Here we limit ourselves to Bildts items which are recognisably either Frisian or (South) Hollandic, and which belong to the Swadesh list (Swadesh 1971). The Swadesh list contains 207 items, comprising both the original 200-word Swadesh list as well as 7 items only found in the later 100-word Swadesh list. The Bildts items on this list were systematically compared to Frisian and South Hollandic. The overwhelming majority of words is South Hollandic in etymology. Some words on this list may be traced back to South Hollandic as well as Frisian, but 88 words are still found to be South Hollandic in origin as opposed to 9 certain Frisian etymologies. Notable exceptions to the South Hollandic lexicon are the words for ‘father’ and ‘mother’. These are hait and mim, and may be traced back to Frisian heit and dialectal Frisian mim, respectively.  Other exceptions also relate to intimate domains, such as body parts, bodily functions or subjective terms, e. g. the Bildts word for ‘bad’ is min, and mirrors Frisian min rather than South Hollandic slecht. A salient feature of Bildts lexicon is bra ‘very’, which is South Hollandic in origin, and is found in neither (Standard) Dutch nor Frisian. Another interesting example is pinemond ‘pain in the mouth > toothache’. This calque is Frisian in its semantic and idiomatic outlook, except that the Frisian word mûle ‘mouth’ has been replaced with Bildts and South Hollandic mond ‘mouth’.
Bildts is principally Hollandic not only in its primary lexicon, but also in its secondary lexicon, i. e. terms that are exclusively used in a local setting. An example of this is agricultural terminology. Koldijk gives an overview of typical South Hollandic agricultural terminology (2004: 158), e. g. plok ‘hay rack’, til ‘attic of a barn’, and kússy ‘baby calf’. South Hollandic agricultural terminology is mostly restricted to elements inside farm buildings. Frisian, by contrast, has had lexical influence in agricultural terms referring to larger concepts, such as plaats ‘barn’ and hiem ‘yard’.
Seven words in the English-language Swadesh list have two Bildts equivalents, one of which may be traced back to South Hollandic and another to Frisian. This could be due to additive borrowing, but may also point towards remnants of an earlier parallel lexicon. If Bildts ever had parallel lexica, the South Hollandic-origin lexicon would serve as an alternative register for Frisian. An example of such a pair of synonyms is bonke ‘bone’, which stems from Frisian and exists side by side with South Hollandic been in Bildts. Bildts similarly has two words for ‘to vomit’: brake (South Hollandic: braken) beside spoie (Frisian spuie).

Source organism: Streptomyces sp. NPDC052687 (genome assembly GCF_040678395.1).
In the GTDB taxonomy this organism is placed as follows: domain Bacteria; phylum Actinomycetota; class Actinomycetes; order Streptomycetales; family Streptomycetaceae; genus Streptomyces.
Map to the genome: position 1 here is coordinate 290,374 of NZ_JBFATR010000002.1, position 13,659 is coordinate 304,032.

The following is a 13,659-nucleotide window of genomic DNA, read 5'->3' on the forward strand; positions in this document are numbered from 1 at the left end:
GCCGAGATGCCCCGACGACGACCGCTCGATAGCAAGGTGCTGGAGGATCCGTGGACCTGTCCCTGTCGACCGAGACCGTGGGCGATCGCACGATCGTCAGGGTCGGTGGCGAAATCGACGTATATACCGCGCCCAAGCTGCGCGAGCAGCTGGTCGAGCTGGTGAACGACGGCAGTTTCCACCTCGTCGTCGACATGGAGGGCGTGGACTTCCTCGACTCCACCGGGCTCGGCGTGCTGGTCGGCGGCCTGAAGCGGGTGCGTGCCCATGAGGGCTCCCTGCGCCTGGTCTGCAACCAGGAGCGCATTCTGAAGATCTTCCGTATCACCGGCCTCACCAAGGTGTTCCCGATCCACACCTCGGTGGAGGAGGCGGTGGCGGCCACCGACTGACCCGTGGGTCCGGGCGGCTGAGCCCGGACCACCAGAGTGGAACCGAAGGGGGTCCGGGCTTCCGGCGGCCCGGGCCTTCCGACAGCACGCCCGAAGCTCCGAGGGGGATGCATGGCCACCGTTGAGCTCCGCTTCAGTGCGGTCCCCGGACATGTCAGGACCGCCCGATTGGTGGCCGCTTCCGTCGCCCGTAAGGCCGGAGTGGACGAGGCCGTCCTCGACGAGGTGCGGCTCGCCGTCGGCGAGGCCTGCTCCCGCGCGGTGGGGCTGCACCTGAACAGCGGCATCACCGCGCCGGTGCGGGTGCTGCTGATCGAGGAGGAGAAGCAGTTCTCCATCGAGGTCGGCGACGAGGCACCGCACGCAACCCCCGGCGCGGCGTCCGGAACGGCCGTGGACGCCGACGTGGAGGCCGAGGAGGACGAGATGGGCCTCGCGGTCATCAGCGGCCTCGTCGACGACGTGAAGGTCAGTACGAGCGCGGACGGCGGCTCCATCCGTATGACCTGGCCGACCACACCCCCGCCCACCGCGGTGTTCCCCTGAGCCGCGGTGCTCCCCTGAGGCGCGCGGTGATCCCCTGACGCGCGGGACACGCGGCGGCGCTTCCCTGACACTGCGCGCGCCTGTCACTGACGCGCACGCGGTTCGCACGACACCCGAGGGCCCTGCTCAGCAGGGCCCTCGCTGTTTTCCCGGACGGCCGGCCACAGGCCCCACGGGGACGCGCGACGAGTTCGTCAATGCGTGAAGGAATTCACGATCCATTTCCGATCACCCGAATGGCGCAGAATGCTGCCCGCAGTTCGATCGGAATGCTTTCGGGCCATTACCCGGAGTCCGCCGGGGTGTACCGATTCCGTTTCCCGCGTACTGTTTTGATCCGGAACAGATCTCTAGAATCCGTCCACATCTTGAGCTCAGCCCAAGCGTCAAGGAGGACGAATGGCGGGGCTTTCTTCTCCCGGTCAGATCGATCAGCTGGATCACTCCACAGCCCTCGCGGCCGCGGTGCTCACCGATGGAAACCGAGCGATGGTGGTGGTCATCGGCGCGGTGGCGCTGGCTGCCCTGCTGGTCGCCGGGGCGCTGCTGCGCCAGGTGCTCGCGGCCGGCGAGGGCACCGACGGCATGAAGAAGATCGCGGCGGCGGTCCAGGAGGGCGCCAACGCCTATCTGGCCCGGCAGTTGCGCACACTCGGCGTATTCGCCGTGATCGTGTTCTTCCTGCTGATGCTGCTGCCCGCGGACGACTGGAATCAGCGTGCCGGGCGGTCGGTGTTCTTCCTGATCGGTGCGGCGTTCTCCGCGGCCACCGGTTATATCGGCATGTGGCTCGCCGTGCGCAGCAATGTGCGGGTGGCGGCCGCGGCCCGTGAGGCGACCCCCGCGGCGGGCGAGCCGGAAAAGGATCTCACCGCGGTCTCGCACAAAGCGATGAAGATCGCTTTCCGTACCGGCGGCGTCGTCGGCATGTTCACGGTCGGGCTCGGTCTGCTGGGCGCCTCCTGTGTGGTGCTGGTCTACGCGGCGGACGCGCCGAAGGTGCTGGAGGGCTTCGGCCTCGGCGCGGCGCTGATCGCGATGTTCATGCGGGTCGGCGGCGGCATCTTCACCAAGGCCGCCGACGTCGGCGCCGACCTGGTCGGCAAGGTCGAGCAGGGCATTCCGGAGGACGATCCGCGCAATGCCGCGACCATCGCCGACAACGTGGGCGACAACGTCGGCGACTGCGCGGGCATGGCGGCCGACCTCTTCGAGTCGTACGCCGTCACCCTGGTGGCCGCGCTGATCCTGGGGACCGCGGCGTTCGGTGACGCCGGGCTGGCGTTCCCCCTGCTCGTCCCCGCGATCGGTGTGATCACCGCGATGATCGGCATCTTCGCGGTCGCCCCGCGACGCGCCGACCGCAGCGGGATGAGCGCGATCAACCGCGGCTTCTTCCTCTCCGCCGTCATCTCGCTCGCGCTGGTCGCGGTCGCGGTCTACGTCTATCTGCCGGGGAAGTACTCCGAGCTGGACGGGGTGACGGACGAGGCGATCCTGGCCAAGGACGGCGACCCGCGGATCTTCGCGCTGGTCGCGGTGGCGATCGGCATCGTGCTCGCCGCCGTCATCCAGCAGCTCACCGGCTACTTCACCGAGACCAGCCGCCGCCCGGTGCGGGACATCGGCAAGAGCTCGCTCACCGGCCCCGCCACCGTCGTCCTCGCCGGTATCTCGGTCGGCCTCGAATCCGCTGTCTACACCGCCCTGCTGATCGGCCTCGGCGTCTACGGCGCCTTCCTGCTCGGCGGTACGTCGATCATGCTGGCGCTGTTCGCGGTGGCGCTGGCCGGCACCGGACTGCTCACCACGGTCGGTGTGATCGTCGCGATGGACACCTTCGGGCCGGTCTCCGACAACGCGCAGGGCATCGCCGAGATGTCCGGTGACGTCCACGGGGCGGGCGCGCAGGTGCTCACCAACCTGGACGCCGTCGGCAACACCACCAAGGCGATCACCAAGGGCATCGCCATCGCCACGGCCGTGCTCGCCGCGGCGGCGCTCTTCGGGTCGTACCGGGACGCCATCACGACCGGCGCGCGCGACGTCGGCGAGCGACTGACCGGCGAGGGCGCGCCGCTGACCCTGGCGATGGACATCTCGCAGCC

In functional categories, Frisian-origin words are more common. The Bildts paradigm of personal pronouns corresponds exactly with that of neighbouring spoken Frisian, with two exceptions: the oblique first-person plural pronoun ôns ‘us’, South Hollandic ons, Frisian ús, and the third person singular masculine, if used as a clitic following a verb: Bildts -ie, South Hollandic -ie, Frisian -er (Hoekstra et al. 2001a). Demonstratives vary in origin, even for semantically closely related words: the Bildts word hier ‘here’ stems from South Hollandic hier while the word dêr ‘there’ probably stems from Frisian dêr, although dêr cannot be completely ruled out for 16th century South Hollandic. Similarly, interrogative wie ‘who’ corresponds with South Hollandic wie, while wêr ‘where’ corresponds with Frisian wêr.
Some Bildts words exist in both Frisian and Dutch, but retain exclusively South Hollandic semantics. An example is the use of al as a conditional ‘if’ (Frisian as, Dutch als). In Frisian and Dutch, this conjunction typically carries a concessive meaning. Hoekstra and Van Koppen (2001a) regard this form as evidence of a Hollandic substrate.
Bildts phonology is principally South Hollandic, but follows some Frisian restrictions. Bildts is like Frisian as the Dutch word-initial voiceless stop /x/ does not occur. Instead, it has the voiced velar stop /ɡ/ (Koldijk 2004: 77–78, 114). Furthermore, the adoption of some Frisian loanwords in Bildts has led to the incorporation of a quantitative distinction between long /i:/ and short /i/ (Koldijk 2004: 76). Quantitative distinction is not adopted from Frisian wholesale, however. Otherwise, the vowel inventory of Bildts roughly reflects that of South Hollandic, but it is more similar to Frisian in its phonetic realisation (Koldijk 2004: 76). An example is Bildts /ɛi/, which is realised as [ɛi] in Hollandic. In Bildts, this diphthong is realised as [ɔi], reflecting the pronunciation of neighbouring Frisian dialects (Koldijk 2004: 106). An example of non-convergence with Frisian phonology is that Bildts has not adopted Frisian breaking. Breaking causes some historically long vowels to be pronounced as diphthongs ending in schwa. These vowels are a salient feature of present-day Frisian phonology, and typically occur in stressed position. Breaking developed in Frisian in the late 17th century, and spread through the language slowly (Van der Meer 1985: 49). On a phonetic level, Bildts has a similar system of diphthongs ending in schwa (Koldijk 2004: 75–76).